Photographer and Alaska native Acacia Johnson first visited Antarctica in 2010 as a tourist. From then on, working there became a passion: she was fascinated to see how the ice there was changing, and to experience the feeling of traveling back in time to an era untouched by humans. “The scale of human presence on earth — infinitely small, is felt in Antarctica. There’s a reason why this entire continent is devoted to science and peace,” she notes.
When previously working on expeditions, Johnson had often been one of the only women on a team. That was different in Antarctica, where women made up at least half of her team of logistics coordinators, guides and scientists. But this was not always the case. For years, Antarctica was a hostile place for women, and they faced significant political and social obstacles if they wanted to go.
In 1914, when British explorer Ernest Shackleton was recruiting for an expedition to Antarctica, he got letters from “three sporty girls” applying to join. “There are no vacancies for the opposite sex on this expedition,” he responded. As many researchers have noted, Antarctica was then — and still remains — a masculine realm in popular imagination: never permanently inhabited, beautiful but hostile. Men were celebrated for testing their character by claiming and administering this new territory. Images of men fighting blizzards fed into the mythology of the conquering hero. Expedition writing from the early 20th century refers to Antarctica as an “aloof, virginal woman to be won through chivalrous deeds.”
In the 1960s, geologist Janet Thomson recalled the reply one female colleague received to her expedition application, which stated that there were “no facilities for women” in Antarctica, including no shops and no hairdresser. Women were even banned from the U.S. Antarctic Research Program until 1969.
Though women’s opportunities to join expeditions have been extremely restricted, women have nevertheless fought to play a part in the region’s history. Maori oral tradition even suggests women traveled in Antarctic waters as far back as 650 AD. In 1935, Caroline Mikkelsen became the first woman in recorded history to set foot on one of Antarctica’s islands.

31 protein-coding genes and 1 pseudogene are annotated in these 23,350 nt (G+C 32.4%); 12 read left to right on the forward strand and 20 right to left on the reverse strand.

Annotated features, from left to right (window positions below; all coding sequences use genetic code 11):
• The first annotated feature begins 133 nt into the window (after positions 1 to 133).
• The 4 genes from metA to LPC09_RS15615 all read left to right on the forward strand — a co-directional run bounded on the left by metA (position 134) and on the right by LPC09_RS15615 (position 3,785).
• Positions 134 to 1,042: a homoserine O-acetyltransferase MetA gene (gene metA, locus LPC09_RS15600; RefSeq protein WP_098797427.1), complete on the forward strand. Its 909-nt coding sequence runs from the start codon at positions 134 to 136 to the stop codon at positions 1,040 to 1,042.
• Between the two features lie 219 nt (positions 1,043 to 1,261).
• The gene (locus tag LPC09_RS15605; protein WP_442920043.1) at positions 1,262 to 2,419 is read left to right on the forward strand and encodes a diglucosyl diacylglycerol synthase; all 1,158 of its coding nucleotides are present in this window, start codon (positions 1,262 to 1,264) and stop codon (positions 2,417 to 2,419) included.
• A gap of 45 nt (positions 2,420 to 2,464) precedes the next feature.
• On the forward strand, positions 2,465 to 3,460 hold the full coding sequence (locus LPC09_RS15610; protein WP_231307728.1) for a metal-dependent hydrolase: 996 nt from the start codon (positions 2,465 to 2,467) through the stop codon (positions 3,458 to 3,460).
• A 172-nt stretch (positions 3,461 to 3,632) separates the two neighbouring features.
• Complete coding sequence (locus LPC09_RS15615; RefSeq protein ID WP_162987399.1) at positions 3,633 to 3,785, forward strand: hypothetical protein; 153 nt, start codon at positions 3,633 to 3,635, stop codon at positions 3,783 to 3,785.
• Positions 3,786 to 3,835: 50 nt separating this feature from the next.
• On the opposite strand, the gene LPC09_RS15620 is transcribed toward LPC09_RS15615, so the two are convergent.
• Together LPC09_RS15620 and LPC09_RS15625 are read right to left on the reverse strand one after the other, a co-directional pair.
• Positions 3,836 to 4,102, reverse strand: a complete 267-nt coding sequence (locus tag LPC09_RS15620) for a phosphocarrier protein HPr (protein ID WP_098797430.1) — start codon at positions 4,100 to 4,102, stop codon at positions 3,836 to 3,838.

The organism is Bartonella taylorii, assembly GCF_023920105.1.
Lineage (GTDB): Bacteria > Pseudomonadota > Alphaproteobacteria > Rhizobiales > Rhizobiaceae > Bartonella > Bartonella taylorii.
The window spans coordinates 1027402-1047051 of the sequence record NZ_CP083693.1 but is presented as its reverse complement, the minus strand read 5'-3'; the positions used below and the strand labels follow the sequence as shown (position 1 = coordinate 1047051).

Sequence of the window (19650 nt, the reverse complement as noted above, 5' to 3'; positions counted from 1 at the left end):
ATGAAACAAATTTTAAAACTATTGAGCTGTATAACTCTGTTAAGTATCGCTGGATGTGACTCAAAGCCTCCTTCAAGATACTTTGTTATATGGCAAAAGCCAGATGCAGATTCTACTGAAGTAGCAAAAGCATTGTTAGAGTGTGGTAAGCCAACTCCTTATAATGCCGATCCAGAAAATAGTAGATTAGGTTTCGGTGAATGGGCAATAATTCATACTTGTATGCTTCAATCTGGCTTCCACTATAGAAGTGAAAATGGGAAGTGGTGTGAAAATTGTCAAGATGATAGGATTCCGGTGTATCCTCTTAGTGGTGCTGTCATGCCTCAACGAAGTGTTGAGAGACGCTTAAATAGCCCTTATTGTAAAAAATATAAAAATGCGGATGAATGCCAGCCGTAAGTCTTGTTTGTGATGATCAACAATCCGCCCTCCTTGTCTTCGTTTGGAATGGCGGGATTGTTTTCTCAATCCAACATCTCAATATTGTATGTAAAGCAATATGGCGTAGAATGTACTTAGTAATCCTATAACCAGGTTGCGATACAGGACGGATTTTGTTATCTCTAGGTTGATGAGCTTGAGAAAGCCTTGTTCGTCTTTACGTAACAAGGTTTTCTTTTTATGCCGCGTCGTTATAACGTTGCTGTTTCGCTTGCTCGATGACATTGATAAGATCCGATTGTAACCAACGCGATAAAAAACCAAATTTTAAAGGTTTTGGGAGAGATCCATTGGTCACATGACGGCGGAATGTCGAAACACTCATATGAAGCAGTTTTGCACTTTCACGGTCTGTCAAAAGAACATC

Since then, the polar gender dynamic has continued to shift, with more and more women taking roles as base commanders, expedition leaders, heavy equipment operators, scientists and researchers.
Johnson introduces us to some of those working on the continent today in her series ‘Women in Antarctica.’ In the 32 expeditions to Antarctica she has made as a guide, Johnson says she has been able to work alongside extraordinary women at 10 international research stations. She told TIME that “breaking down gender stereotypes is an ongoing process, in Antarctica as everywhere else, but we’re making good progress, and it’s inspiring to be a part of. We’ve come a long way — women are now overtaking men in some areas, which is incredible — but that doesn’t mean we should lose sight of how far we still have to go regarding diversity.”
Today, the landscape is changing. Efforts like the Homeward Bound expedition (a leadership initiative and the largest-ever female expedition to Antarctica launched in 2015), and a global “Wikibomb” to celebrate the notable contributions female scientists have made to Antarctic research, are broadening the narrative and raising the visibility of female scientists and explorers. Johnson plans to continue this series, with a greater emphasis on women who work on research bases and in science. “Through images, I want to show the Antarctica that I know— a seasonal home to a growing community of inspiring women, drawn together by this captivating place. I wanted to create portraits that challenge conventional ideas about who works in Antarctica, and how, and why.” she told TIME.